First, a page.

If I want to store a global scoreboard for a game running locally on the user's computer and I want to make sure that all the requests coming to the server are really generated by the game and not spoofed by the users, is there anything that can be done to prevent cheating? The program is open-source, so no obfuscation can be used.

The problem I have with coming up with a solution is that whatever I choose to implement in code must necessarily include all the components necessary for creating a spoofed program that can send any data user wants, especially any encryption keys and hashing algorithms used.

2 Answers 2


In a word, no. The best option is to move all the actual game logic to the server, and have the client be a thin client that just displays state and sends input. That wouldn't prevent various types of cheating (such as game automation tools) but it's the only way to comprehensively avoid the user sending fraudulent game results. It's a popular approach in multi-player, too, as it avoids telling the user anything they don't need to know. However, it's considerably more expensive in server hardware.

The next option is to make it possible to validate high scores. One option would be to record, for every game, the RNG seed value followed by every input that the user provides combined with a timestamp of some sort (for turn-based games this is just an action count; for real-time games it would probably be a game engine frame/tick count). Transmitting all of that back to the server would be a lot, but - combined with the game version and level or whatever - allow the server to effectively replay the player's game, determining whether or not it would achieve the final score. You probably wouldn't do this for every game, but you might do it for notably high scores.

Finally, there is a concept called "attestation", where you depend on hardware in the user's device to cryptographically verify the software (which you'd sign with a private key that is not shared) and to cryptographically sign (with a key that you can verify comes from a hopefully-trustworthy device) messages such as score reports. This is a lot of work to set up, and is mostly only used on devices such as phones and tablets where Google and Apple have systems set up to enable app attestation. It's also not completely foolproof - at the end of the day, you still have to trust the client, which is in the control of the "attacker" (user), and that's never fully secure - but it vastly raises the bar.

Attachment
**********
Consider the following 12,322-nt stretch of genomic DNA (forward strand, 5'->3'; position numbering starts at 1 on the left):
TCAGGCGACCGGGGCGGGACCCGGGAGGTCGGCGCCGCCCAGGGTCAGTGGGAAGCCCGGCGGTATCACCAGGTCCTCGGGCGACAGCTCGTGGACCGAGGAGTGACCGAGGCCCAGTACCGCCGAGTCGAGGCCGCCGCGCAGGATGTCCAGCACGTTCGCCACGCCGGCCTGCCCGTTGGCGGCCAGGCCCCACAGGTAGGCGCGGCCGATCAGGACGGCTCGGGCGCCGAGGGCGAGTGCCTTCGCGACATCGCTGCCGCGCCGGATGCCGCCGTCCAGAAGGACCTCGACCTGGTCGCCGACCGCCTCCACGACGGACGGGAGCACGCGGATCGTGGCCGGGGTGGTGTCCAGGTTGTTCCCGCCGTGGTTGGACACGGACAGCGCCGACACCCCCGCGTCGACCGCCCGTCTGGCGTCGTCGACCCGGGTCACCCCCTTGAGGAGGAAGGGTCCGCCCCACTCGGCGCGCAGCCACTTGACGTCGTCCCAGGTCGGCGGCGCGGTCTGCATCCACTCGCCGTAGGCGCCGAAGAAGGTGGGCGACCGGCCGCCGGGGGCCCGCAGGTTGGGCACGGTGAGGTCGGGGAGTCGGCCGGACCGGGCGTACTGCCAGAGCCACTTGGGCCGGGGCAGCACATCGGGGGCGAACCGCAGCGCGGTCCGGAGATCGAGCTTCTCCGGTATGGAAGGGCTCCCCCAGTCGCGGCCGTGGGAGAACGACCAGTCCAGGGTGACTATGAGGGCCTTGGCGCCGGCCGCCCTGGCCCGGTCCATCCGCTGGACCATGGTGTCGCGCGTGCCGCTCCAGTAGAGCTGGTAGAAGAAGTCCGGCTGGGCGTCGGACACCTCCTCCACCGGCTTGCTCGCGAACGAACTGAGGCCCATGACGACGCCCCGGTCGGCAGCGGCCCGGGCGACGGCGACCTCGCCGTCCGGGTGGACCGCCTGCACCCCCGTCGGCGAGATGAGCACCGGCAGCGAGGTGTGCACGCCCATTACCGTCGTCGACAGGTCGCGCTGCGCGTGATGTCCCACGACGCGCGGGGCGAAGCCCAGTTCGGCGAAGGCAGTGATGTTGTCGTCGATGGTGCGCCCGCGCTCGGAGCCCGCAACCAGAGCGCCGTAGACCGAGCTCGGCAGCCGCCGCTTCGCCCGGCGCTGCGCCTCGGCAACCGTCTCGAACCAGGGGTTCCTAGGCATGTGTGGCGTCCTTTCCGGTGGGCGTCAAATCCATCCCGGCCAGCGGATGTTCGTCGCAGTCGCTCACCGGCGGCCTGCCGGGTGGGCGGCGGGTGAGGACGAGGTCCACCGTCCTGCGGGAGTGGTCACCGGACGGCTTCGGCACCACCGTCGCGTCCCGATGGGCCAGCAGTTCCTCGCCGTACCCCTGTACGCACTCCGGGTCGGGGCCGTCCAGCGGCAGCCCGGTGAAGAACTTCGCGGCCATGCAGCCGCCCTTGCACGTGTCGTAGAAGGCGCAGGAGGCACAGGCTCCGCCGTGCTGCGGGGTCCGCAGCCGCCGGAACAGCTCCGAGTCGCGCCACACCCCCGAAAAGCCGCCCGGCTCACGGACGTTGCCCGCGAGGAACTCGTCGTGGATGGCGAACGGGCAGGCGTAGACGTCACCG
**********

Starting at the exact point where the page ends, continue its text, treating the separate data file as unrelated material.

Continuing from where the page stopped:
You cannot prevent it. The server cannot determine if the request was spoofed.

Any encryption keys embedded into the application on the user side can be extracted. The application extracts them, so can do the user.

Depending on the technical expertise of the users you can make spoofing harder. For instance, if users didn't have the source code, obfuscation could make reverse engineering harder. But even in such case you could not prohibit spoofing.

But as you say:

The program is open-source, so no obfuscation can be used.

Thus, it is even easier for the users to spoof the requests.

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